Carbon dioxide is the most abundantly emitted greenhouse gas for which several technologies are being developed and intensively studied for capture and storage, except retrofit of amine scrubbers, none is proven at the commercial scale for treating post-combustion stack gases. Amine scrubbing, membrane separation, wet and dry mineral carbonation, pressure, temperature and electrical swing adsorptions, have been thoroughly reviewed in the 2005 survey by the Intergovernmental Panel on Climate Change (IPCC). However, an innovative approach that has escaped the attention of the recent IPCC concerns using biocatalysts for carbon dioxide hydration to bicarbonate. This review critically evaluates the recent patent literature regarding the different scrubber configurations in use for supporting carbonic anhydrase (CA), an ultrafast zinc-bearing metalloenzyme which catalyzes CO2 hydration to bicarbonate. It describes two membrane contactors using free soluble CA, the first one releasing gaseous CO2 and the second one being used to produce precipitated calcium carbonate (PCC). It also describes two contactors using immobilized CA, namely counter-current and cross-co-current packed columns, and two other contactors using either free or particle-immobilized CA. The review also deals with the use of a cohort of enzymes mimicking metabolic pathways to capture CO2 and potentially produce useful organic compounds.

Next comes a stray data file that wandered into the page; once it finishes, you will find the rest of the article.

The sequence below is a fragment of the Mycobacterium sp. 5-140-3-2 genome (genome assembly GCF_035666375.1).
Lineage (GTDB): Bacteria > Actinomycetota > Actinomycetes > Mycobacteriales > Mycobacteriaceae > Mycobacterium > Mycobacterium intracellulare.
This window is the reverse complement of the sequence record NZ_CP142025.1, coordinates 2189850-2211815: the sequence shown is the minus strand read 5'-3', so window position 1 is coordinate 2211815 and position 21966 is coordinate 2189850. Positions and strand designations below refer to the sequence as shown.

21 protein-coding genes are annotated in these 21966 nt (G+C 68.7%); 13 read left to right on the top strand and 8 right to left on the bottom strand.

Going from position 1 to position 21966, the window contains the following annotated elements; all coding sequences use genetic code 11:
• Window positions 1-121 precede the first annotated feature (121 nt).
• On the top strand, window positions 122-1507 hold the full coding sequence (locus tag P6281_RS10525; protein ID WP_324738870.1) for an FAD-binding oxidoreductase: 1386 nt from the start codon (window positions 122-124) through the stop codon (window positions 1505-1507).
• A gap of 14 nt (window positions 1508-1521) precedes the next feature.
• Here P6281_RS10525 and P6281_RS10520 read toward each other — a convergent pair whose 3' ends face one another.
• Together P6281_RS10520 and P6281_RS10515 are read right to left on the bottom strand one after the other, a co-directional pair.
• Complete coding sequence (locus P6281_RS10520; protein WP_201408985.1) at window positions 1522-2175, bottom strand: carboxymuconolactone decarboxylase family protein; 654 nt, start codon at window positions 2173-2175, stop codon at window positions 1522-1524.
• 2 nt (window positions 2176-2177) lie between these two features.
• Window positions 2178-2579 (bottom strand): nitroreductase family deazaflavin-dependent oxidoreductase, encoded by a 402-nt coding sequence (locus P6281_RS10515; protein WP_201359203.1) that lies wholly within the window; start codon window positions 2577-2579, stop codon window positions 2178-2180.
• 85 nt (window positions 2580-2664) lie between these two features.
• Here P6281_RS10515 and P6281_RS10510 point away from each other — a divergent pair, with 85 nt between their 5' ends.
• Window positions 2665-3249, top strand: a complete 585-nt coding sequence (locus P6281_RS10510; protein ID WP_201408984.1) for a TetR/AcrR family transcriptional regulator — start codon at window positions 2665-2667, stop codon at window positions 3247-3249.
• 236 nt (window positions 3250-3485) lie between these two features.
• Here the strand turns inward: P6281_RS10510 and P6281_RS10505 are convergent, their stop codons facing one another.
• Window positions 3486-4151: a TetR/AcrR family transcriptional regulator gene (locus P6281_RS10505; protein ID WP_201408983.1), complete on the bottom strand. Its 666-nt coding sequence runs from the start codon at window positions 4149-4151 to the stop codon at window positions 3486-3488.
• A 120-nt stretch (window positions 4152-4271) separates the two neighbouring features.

This review covers synthetic membranes used in the downstream (post fermenter) processing of biotherapeutic proteins manufactured in the biotechnology industry. Biotherapeutics are very expensive proteins, made in gram per liter quantities, in a highly regulated industry. Microfiltration, ultrafiltration, virus removal and adsorption membranes separate and purify the product proteins in the several process steps between the fermenter and the final filled vial. Patent activity for these specialized membranes, primarily in 2006-2007, was reviewed for new membrane development and for novel processes using these membranes.
Before the US. Patent (1949) by Haensel wherein platinum was used as the active metal component in the industrial catalytic reforming catalysts, molybdenum and /or chromium oxides were used but were suffering from very rapid deactivation by coke even when used under high pressures. Platinum containing catalysts enjoyed very high selectivity via producing high yields of high octane C5 + reformates even at relatively much lower pressures. Improvements were then carried out; some concerned with modifying the metal component, and others concerning modifying the support as well as improving the processing schemes. So many patents were disclosing bimetallic or even polymetallic catalysts containing primarily platinum and/or rhenium or iridium, or their combinations, in addition to tin, zinc, germanium, bismuth, phosphorus, or chlorine, etc. These catalysts acquired advantageous activities, selectivities and long time-on stream with maintaining high yields of high octane motor gasoline.